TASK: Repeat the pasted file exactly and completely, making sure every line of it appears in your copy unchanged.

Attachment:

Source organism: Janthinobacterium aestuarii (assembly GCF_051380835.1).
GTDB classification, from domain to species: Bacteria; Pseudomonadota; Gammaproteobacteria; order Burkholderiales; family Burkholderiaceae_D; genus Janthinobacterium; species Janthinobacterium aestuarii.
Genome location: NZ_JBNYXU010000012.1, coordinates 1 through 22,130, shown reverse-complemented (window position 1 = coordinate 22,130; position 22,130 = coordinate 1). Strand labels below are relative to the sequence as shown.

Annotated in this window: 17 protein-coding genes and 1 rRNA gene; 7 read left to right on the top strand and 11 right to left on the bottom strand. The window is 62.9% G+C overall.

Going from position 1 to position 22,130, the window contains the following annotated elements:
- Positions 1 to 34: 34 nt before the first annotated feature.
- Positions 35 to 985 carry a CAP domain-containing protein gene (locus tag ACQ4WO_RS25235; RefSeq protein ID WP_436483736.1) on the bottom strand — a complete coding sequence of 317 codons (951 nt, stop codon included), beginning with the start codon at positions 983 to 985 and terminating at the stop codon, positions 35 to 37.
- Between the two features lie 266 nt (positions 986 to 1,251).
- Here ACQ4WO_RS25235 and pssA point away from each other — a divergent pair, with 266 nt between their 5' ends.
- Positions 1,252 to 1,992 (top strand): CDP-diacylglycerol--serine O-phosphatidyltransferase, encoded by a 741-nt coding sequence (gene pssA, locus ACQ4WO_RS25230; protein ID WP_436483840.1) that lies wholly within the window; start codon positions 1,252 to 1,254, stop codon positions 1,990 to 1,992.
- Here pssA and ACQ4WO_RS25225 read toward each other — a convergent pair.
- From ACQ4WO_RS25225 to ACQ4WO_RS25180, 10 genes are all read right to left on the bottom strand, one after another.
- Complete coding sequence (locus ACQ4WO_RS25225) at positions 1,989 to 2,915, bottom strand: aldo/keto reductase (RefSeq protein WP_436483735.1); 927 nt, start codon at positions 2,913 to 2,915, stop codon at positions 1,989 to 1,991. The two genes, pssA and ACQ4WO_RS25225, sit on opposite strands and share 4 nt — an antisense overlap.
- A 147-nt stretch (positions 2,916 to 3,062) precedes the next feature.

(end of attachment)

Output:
Source organism: Janthinobacterium aestuarii (assembly GCF_051380835.1).
GTDB classification, from domain to species: Bacteria; Pseudomonadota; Gammaproteobacteria; order Burkholderiales; family Burkholderiaceae_D; genus Janthinobacterium; species Janthinobacterium aestuarii.
Genome location: NZ_JBNYXU010000012.1, coordinates 1 through 22,130, shown reverse-complemented (window position 1 = coordinate 22,130; position 22,130 = coordinate 1). Strand labels below are relative to the sequence as shown.

Annotated in this window: 17 protein-coding genes and 1 rRNA gene; 7 read left to right on the top strand and 11 right to left on the bottom strand. The window is 62.9% G+C overall.

Going from position 1 to position 22,130, the window contains the following annotated elements:
- Positions 1 to 34: 34 nt before the first annotated feature.
- Positions 35 to 985 carry a CAP domain-containing protein gene (locus tag ACQ4WO_RS25235; RefSeq protein ID WP_436483736.1) on the bottom strand — a complete coding sequence of 317 codons (951 nt, stop codon included), beginning with the start codon at positions 983 to 985 and terminating at the stop codon, positions 35 to 37.
- Between the two features lie 266 nt (positions 986 to 1,251).
- Here ACQ4WO_RS25235 and pssA point away from each other — a divergent pair, with 266 nt between their 5' ends.
- Positions 1,252 to 1,992 (top strand): CDP-diacylglycerol--serine O-phosphatidyltransferase, encoded by a 741-nt coding sequence (gene pssA, locus ACQ4WO_RS25230; protein ID WP_436483840.1) that lies wholly within the window; start codon positions 1,252 to 1,254, stop codon positions 1,990 to 1,992.
- Here pssA and ACQ4WO_RS25225 read toward each other — a convergent pair.
- From ACQ4WO_RS25225 to ACQ4WO_RS25180, 10 genes are all read right to left on the bottom strand, one after another.
- Complete coding sequence (locus ACQ4WO_RS25225) at positions 1,989 to 2,915, bottom strand: aldo/keto reductase (RefSeq protein WP_436483735.1); 927 nt, start codon at positions 2,913 to 2,915, stop codon at positions 1,989 to 1,991. The two genes, pssA and ACQ4WO_RS25225, sit on opposite strands and share 4 nt — an antisense overlap.
- A 147-nt stretch (positions 2,916 to 3,062) precedes the next feature.